Courts Uphold “Ministerial Exception” in Wrongful Termination Case; Religious School Exempt from Title VII, ADA and FEHA; Key is Religious Nature of Employer and Religious Nature of Employee's Duties


The First Amendment protects religious freedom and, because of that important right, religious institutions are entitled to an exemption from civil rights statutes that govern employment discrimination.  This principle was at the core of two important decisions, one from the U.S. Supreme Court and another from the California Court of Appeal.

The two cases are Hosanna-Tabor Evangelical Lutheran Church and School v. EEOC and Henry v. Red Hill Evangelical Lutheran Church of Tustin.  Each case involved an employee who claimed employment discrimination.  In Hosanna-Tabor, the employee contended she was discriminated against because of her disability.  In the Henry case, the claim was that the employe had violated Title VII and the California Fair Employment and Housing Act (FEHA).

In Hosanna-Tabor, the U.S. Supreme Court recognized for the first time that the First Amendment, which protects freedom of religion, requires that a "ministerial exception" be read into Title VII and the ADA. "Until today," wrote Chief Justice John Roberts, "we have not had occasion to consider whether this freedom of a religious organization to select its ministers is implicated by a suit alleging discrimination in employment....We agree that there is such a ministerial exception. The members of a religious group put their faith in the hands of their ministers. Requiring a church to accept or retain an unwanted minister, or punishing a church for failing to do so, intrudes upon more than a mere employment decision. Such action interferes with the internal governance of the church, depriving the church of control over the selection of those who will personify its beliefs. By imposing an unwanted minister, the state infringes the Free Exercise Clause, which protects a religious group’s right to shape its own faith and mission through its appointments."

In the Henry case, the court of appeal made several rulings and all are important for religious entities, particularly schools, which face potential liability when they terminate employees who do not follow the tenets of the religion that lies at the center of the institution.  

The court held as follows:

The California Fair Employment and Housing Act (FEHA) specifically exempt religious entities. They are not considered “employers” under FEHA.  (See California Government Code §12926(d).)

Title VII, the federal civil rights statute, contains a similar provision, although it is worded a bit differently. Title VII, by its own terms, “shall not apply…to a religious [entity] with respect to the employment of individual of a particular religion to perform work connected with the carrying on …. of its activities.” (See 42 U.S.C. §2000e-1(a).)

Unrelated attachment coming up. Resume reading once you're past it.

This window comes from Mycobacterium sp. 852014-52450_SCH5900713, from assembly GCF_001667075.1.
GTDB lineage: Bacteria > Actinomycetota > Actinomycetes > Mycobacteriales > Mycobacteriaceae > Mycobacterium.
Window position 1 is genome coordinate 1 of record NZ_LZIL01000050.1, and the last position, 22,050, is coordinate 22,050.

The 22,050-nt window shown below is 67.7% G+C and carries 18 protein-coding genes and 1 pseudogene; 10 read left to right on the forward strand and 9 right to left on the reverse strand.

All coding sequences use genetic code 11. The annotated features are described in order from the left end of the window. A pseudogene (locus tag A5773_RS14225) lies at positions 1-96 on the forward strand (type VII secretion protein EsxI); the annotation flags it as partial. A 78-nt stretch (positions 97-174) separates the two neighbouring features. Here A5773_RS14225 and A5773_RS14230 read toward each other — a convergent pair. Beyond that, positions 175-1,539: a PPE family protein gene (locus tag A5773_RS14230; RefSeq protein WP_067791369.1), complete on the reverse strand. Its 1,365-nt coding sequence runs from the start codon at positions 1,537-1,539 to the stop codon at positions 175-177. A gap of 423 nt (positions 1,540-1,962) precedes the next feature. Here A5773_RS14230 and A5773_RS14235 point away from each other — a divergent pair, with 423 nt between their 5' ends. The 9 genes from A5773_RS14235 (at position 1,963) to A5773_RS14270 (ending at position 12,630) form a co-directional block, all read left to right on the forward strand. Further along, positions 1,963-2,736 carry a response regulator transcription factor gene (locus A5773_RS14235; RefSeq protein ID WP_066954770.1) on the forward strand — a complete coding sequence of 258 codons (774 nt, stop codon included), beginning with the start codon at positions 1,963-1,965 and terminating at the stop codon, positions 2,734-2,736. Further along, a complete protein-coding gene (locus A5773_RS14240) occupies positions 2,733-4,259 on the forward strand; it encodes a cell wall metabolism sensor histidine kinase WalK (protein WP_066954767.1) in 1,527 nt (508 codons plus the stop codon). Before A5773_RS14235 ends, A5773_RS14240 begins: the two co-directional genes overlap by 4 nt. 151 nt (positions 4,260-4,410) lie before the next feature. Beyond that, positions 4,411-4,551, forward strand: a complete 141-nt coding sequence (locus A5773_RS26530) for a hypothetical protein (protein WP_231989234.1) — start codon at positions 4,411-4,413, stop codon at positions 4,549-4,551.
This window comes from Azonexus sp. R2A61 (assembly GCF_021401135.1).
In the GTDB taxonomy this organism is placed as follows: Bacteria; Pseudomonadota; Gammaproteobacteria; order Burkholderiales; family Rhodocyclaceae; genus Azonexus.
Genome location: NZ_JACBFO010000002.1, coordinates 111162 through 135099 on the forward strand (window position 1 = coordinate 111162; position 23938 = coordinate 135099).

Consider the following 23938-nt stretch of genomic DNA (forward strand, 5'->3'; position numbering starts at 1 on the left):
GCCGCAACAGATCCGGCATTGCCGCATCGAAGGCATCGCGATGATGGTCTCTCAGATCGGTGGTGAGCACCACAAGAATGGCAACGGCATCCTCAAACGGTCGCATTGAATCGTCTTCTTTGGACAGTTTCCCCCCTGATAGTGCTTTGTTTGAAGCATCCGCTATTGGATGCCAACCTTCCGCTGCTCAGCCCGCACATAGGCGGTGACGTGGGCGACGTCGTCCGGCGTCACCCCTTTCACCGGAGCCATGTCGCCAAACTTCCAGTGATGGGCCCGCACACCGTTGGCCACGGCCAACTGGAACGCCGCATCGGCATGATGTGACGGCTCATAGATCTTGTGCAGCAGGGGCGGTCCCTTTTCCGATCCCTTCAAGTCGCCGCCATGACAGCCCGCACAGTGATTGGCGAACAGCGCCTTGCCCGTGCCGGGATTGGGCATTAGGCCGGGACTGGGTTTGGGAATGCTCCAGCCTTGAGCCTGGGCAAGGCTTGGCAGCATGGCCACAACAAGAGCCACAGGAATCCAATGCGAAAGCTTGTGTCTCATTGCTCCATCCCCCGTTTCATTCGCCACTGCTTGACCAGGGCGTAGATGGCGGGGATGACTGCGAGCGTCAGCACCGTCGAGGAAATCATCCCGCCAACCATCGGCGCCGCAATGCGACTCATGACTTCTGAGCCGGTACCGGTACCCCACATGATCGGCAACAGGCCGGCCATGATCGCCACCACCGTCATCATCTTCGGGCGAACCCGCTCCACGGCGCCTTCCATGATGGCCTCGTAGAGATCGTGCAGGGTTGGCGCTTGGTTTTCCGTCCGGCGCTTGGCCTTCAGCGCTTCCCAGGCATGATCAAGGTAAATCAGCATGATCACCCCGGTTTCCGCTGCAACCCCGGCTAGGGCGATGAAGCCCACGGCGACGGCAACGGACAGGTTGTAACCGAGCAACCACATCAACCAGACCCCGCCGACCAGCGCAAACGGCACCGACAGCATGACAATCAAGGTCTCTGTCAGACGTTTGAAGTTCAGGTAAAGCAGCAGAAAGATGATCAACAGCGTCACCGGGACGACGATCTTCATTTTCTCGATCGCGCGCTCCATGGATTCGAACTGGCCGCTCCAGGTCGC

There is also a constitutionally-based exception. It is founded on the First Amendment’s free exercise clause.

The key to the ministerial exception is proof that the person in question actually performs religious duties.  In the words of the court:

“The ministerial exception protects religious organizations from the normally attendant adverse consequences of employment discrimination. The exception is ‘constitutionally compelled’… and arises out of the establishment and free exercise clauses of the First Amendment…. Because the exception is of constitutional dimension, it exists independent of Title VII or any other statute. …

“The ministerial exception doctrine is based on the notion a church’s appointment of its clergy, along with such closely related issues as clerical salaries, assignments, working conditions and termination of employment, is an inherently religious function because clergy are such an integral part of a church’s functioning as a religious institution.…Therefore, ‘secular courts will not attempt to right wrongs related to the hiring, firing, discipline or administration of clergy. Implicit in this statement of the rule is the acknowledgment that such wrongs may exist, that they may be severe, and that the administration of the church itself may be inadequate to provide a remedy. The preservation of the free exercise of religion is deemed so important a principle as to overshadow the inequities which may result from its liberal application. In our society, jealous as it is of separation of church and state, one who enters the clergy forfeits the protection of the civil authorities in terms of job rights.’ …

"The ministerial exception is not limited to churches. It extends to ‘church-related institutions which have a substantial religious character.’… This includes church-affiliated schools. …Neither is the ministerial exception limited to members of the clergy. … The ‘exception encompasses all employees of a religious institution, whether ordained or not, whose primary functions serve its spiritual and pastoral mission.’”

The court proceeded to examine Ms. Henry’s duties and concluded that they were sufficiently tied to the religious core of defendant church’s religious mission that the ministerial exception should apply.

These inquiries can be intensely factual and very sensitive.  But the exception is a strong one and is a vital protection to religious institutions.

For your convenience, a complete copy of each of these cases is attached.

Our firm regularly advise educational entities, employers, as well as unions and individual employees about the various legal issues that arise in the workplace and in the educational setting. Feel free to give us a call if you have questions or issues in these areas.

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